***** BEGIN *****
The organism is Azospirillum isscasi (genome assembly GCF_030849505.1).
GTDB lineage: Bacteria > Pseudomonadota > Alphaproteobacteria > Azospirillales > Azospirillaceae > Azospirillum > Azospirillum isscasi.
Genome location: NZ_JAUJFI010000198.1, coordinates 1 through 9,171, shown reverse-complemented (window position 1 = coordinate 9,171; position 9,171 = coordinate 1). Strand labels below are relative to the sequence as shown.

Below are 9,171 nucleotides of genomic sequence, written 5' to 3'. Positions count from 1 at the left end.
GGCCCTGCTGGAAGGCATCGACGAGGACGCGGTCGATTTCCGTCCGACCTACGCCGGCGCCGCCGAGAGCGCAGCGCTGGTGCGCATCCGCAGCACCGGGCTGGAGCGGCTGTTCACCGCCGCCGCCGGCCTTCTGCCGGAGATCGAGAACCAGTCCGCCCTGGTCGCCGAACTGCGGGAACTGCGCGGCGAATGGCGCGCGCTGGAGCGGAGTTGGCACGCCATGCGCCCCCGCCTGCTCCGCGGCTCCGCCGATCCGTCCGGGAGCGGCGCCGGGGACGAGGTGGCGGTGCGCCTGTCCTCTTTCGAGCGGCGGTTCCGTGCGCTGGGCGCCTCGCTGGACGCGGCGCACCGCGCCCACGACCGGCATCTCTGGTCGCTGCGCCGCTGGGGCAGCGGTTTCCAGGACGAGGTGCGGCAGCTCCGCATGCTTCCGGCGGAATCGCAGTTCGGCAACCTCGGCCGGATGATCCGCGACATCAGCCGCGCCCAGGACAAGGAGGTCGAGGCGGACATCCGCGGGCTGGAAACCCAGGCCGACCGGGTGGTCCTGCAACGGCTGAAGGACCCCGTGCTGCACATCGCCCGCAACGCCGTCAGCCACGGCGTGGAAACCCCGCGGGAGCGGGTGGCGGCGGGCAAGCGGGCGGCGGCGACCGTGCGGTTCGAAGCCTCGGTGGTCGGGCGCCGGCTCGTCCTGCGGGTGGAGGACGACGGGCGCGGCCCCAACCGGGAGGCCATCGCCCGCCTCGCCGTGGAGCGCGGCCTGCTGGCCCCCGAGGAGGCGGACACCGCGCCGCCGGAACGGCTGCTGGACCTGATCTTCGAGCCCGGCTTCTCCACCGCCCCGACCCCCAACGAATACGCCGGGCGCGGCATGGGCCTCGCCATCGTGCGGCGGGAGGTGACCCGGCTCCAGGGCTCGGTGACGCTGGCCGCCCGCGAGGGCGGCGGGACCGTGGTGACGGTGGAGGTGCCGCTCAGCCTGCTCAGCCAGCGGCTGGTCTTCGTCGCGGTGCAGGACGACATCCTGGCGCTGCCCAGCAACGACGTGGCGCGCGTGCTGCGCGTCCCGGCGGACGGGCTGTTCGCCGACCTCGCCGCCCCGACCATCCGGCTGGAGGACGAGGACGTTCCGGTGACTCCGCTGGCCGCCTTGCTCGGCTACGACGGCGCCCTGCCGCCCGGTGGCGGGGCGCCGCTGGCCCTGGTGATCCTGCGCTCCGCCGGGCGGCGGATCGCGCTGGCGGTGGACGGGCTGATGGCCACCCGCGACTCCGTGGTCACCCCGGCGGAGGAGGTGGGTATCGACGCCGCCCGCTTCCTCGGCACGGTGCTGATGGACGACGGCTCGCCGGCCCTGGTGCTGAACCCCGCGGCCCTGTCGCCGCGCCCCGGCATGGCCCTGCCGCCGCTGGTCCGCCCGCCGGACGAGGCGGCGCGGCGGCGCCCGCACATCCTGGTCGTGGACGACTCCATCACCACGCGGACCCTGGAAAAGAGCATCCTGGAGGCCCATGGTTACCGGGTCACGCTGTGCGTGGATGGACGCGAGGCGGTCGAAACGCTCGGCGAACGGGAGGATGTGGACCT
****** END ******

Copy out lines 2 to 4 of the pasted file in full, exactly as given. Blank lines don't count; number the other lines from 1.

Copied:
GTDB lineage: Bacteria > Pseudomonadota > Alphaproteobacteria > Azospirillales > Azospirillaceae > Azospirillum > Azospirillum isscasi.
Genome location: NZ_JAUJFI010000198.1, coordinates 1 through 9,171, shown reverse-complemented (window position 1 = coordinate 9,171; position 9,171 = coordinate 1). Strand labels below are relative to the sequence as shown.

Below are 9,171 nucleotides of genomic sequence, written 5' to 3'. Positions count from 1 at the left end.